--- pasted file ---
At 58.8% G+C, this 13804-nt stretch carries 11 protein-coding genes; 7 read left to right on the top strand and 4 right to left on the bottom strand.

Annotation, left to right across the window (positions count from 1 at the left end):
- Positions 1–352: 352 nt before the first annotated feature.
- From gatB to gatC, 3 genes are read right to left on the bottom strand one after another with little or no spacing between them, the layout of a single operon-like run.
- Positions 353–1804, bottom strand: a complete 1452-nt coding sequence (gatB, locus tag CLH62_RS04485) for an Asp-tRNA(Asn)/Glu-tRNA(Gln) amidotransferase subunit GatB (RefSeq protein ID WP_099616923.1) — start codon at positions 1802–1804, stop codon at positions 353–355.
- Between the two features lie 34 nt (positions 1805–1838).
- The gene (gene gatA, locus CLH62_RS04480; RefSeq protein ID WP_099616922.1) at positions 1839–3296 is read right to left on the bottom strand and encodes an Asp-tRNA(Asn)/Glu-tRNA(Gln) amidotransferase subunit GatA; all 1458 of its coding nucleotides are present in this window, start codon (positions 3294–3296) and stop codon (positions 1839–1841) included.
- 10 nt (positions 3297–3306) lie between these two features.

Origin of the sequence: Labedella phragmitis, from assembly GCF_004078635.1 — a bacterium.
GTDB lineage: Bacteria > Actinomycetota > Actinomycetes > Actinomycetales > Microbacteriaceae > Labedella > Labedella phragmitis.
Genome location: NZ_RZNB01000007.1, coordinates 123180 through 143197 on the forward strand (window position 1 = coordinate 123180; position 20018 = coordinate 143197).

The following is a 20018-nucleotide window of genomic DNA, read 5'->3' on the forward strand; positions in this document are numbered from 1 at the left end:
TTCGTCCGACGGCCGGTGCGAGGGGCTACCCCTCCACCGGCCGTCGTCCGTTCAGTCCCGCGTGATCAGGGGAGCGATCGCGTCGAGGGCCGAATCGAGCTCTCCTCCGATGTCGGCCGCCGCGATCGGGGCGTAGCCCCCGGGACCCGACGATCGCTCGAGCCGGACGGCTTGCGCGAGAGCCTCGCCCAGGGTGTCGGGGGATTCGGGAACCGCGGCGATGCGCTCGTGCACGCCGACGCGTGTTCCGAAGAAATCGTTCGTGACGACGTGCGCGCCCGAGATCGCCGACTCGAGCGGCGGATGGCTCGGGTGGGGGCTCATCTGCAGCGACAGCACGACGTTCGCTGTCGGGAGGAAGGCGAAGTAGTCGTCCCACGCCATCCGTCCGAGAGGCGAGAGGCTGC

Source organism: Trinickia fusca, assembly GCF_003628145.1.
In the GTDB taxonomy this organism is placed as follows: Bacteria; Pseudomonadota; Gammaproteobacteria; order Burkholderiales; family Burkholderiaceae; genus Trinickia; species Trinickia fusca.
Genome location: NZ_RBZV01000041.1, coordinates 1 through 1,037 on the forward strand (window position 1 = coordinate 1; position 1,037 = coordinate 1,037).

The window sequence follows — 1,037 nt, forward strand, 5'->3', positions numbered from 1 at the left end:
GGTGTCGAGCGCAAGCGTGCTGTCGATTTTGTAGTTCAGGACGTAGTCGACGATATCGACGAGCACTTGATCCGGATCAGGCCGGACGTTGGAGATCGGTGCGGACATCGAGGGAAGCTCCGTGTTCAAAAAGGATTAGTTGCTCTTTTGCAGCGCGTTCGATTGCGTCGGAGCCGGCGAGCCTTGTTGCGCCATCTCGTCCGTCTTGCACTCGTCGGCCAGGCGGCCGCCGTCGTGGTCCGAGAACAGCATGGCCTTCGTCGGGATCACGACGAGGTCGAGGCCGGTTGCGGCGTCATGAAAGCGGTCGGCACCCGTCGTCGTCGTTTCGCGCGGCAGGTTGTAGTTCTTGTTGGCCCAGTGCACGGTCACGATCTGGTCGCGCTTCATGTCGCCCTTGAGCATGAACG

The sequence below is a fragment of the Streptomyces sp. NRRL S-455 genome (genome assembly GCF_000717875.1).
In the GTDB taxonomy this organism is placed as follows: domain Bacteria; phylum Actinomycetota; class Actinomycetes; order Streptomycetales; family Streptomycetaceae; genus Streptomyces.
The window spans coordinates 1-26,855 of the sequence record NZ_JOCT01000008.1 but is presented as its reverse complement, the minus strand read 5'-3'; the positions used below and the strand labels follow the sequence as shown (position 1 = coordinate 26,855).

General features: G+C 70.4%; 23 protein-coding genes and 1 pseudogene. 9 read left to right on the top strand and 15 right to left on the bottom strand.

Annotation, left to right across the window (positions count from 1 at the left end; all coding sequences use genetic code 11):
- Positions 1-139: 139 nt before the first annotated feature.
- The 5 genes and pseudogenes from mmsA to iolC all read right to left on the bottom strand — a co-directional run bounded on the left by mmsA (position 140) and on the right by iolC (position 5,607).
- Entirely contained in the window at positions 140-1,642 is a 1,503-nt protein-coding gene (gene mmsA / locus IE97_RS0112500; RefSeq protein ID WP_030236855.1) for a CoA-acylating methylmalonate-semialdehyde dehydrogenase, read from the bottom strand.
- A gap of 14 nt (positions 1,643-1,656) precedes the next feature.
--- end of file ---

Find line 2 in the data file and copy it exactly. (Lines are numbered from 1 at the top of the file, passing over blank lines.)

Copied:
Annotation, left to right across the window (positions count from 1 at the left end):